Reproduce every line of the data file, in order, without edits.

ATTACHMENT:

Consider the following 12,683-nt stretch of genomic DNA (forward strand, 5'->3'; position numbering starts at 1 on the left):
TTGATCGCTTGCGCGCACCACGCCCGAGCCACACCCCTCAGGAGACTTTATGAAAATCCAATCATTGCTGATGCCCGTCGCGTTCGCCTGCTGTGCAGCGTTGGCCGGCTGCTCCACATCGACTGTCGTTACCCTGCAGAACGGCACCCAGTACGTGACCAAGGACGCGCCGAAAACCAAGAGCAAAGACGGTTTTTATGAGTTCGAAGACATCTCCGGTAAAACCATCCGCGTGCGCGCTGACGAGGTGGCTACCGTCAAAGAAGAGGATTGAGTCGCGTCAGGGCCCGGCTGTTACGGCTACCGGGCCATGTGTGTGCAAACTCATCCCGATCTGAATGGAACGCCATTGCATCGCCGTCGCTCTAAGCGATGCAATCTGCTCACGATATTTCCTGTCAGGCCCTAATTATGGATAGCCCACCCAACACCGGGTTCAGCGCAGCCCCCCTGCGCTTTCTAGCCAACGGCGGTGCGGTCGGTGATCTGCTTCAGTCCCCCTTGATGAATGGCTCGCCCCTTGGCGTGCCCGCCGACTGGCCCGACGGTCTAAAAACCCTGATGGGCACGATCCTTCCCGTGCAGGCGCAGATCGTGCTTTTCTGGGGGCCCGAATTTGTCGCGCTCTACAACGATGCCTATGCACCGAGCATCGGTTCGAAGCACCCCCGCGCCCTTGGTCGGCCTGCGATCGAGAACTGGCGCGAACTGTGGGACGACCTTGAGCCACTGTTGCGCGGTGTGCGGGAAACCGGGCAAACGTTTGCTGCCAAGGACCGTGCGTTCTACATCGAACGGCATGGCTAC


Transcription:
Consider the following 12,683-nt stretch of genomic DNA (forward strand, 5'->3'; position numbering starts at 1 on the left):
TTGATCGCTTGCGCGCACCACGCCCGAGCCACACCCCTCAGGAGACTTTATGAAAATCCAATCATTGCTGATGCCCGTCGCGTTCGCCTGCTGTGCAGCGTTGGCCGGCTGCTCCACATCGACTGTCGTTACCCTGCAGAACGGCACCCAGTACGTGACCAAGGACGCGCCGAAAACCAAGAGCAAAGACGGTTTTTATGAGTTCGAAGACATCTCCGGTAAAACCATCCGCGTGCGCGCTGACGAGGTGGCTACCGTCAAAGAAGAGGATTGAGTCGCGTCAGGGCCCGGCTGTTACGGCTACCGGGCCATGTGTGTGCAAACTCATCCCGATCTGAATGGAACGCCATTGCATCGCCGTCGCTCTAAGCGATGCAATCTGCTCACGATATTTCCTGTCAGGCCCTAATTATGGATAGCCCACCCAACACCGGGTTCAGCGCAGCCCCCCTGCGCTTTCTAGCCAACGGCGGTGCGGTCGGTGATCTGCTTCAGTCCCCCTTGATGAATGGCTCGCCCCTTGGCGTGCCCGCCGACTGGCCCGACGGTCTAAAAACCCTGATGGGCACGATCCTTCCCGTGCAGGCGCAGATCGTGCTTTTCTGGGGGCCCGAATTTGTCGCGCTCTACAACGATGCCTATGCACCGAGCATCGGTTCGAAGCACCCCCGCGCCCTTGGTCGGCCTGCGATCGAGAACTGGCGCGAACTGTGGGACGACCTTGAGCCACTGTTGCGCGGTGTGCGGGAAACCGGGCAAACGTTTGCTGCCAAGGACCGTGCGTTCTACATCGAACGGCATGGCTAC